Some farmers in northwest Ohio have noted purple-reddish leaves on their wheat crop (see picture). If your wheat plants turned purple, here are a couple of things to note:
Environmental: Was the shift in color fairly sudden and widespread in the field? If so, the purple leaves may be weather related. With the abnormally warmer temperatures we experienced this fall, the shift to colder temperatures may have been sudden enough to slow the wheat growth and cause the leaves to turn purple. If this is the case, make a note and watch what develops. Also, planting too shallow, late planting date, abnormally dry compaction soils can accentuate the appearance of the wheat as it adapts from warm to cold temperatures. There is nothing you can do at this time and new growth should shift back to green when warmer temperatures return in the spring.
Some of the purpling may be due to a build-up of sugars (sucrose) in the leaf tissue. The switch from warm to cool temperatures can affect the rate of sugar transport in the plant, which may trigger anthocyanin formation. Anthocyanins are reddish-purple pigments that form in stem and leaf tissue, and can help absorb excess light energy and divert it away from photosynthetic centers. These pigments act as a sort of “sunblock” to help the plant handle the sunny and cool environmental conditions while minimizing permanent damage to the leaves.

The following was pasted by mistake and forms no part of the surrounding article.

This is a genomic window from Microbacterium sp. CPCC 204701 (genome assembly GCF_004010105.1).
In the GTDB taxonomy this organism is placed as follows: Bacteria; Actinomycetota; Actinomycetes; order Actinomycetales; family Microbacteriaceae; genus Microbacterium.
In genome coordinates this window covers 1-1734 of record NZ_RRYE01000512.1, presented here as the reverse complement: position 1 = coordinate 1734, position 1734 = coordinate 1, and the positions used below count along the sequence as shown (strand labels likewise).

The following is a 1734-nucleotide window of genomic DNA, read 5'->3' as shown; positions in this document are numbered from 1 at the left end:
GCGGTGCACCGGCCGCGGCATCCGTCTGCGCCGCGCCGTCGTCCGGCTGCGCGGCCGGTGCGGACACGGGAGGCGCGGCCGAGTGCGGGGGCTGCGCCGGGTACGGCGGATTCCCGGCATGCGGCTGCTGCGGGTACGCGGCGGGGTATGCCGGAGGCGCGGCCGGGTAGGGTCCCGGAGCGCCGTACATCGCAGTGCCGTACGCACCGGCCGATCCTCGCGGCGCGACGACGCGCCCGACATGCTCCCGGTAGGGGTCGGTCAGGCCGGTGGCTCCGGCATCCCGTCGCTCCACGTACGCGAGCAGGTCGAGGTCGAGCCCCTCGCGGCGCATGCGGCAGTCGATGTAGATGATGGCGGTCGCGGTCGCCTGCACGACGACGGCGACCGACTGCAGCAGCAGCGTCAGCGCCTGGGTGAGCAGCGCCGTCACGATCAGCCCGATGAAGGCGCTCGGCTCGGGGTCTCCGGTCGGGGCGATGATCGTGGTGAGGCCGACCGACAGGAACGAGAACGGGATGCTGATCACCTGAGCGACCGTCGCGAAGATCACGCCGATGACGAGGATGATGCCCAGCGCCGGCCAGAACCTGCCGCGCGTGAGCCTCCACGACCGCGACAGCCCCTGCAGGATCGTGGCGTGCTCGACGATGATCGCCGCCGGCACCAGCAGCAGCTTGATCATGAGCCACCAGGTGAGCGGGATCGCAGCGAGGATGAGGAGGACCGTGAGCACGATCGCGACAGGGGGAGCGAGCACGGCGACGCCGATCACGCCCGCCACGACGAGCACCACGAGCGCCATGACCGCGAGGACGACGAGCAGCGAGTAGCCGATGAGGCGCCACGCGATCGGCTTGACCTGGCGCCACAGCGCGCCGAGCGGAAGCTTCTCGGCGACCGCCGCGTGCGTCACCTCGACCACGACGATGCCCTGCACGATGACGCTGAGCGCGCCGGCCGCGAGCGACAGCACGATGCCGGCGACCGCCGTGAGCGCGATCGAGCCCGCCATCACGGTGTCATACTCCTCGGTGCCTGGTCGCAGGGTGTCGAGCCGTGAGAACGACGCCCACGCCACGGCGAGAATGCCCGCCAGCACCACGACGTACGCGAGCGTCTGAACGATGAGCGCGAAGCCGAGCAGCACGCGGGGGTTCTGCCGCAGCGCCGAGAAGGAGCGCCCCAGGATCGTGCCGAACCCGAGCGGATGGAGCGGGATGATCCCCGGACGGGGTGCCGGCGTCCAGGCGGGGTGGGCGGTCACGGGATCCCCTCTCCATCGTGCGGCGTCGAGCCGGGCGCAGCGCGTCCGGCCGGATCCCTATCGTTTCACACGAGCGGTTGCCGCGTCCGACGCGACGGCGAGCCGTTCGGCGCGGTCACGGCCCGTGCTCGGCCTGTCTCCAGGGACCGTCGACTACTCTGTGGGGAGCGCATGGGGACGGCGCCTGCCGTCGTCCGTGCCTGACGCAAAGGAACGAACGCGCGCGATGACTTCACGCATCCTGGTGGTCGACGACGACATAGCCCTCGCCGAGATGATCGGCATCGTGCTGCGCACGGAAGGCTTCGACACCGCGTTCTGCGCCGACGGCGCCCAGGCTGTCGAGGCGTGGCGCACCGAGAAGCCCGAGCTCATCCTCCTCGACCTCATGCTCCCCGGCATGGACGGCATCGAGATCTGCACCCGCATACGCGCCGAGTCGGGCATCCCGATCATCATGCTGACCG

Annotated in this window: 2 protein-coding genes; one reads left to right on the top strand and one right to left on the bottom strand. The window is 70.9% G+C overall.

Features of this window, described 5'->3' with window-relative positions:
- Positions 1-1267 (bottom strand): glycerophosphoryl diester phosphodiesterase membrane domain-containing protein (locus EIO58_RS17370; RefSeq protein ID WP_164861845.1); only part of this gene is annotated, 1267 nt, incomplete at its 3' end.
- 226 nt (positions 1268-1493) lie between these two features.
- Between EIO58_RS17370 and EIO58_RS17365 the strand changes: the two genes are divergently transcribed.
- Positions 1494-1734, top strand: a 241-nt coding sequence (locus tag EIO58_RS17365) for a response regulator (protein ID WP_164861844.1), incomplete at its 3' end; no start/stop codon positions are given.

Fertility: If your wheat has been purple for a longer period of time, it may be indication of a phosphorus deficiency. For wheat production, soil phosphorus should be at least 25 ppm Bray P, according to the Tri-State Fertilizer Recommendation. We are currently re-evaluating P requirements of wheat through on-farm research to validate that wheat P needs are higher than corn and soybean. Between 2013-2015, we conducted statewide soil testing and found 41% of the soils tested had soil phosphorus levels < 35 ppm Mehlich P. If you haven’t had your fields tested recently, we suggest taking a soil sample to evaluate soil fertility.
Disease: Purple leaf discoloration may also be caused by diseases, particularly, barley yellow dwarf virus (BRDV). Indeed, BYDV could have been one of the possible causes of this problem, since conditions remained warm for several weeks after planting, favoring survival of the aphids that transmit this virus. However, contrary to what is being reported, plants with BYDV are usually not found uniformly distributed across the field or associated with tile lines. Due to the fact that this virus is transmitted by aphids, affected plant are commonly found in patches, often close to the edge of the field where aphids usually land and feed. In addition, on plants with typical symptoms of BYDV, only the tips of some of the leaves usually become discolored, not the entre leaf or the entire plant. So, based on what is being reported, it is unlikely that BYDV is the problem, however if it is, there is nothing you can do about it at this time, we will just have to wait and see what happens in the spring.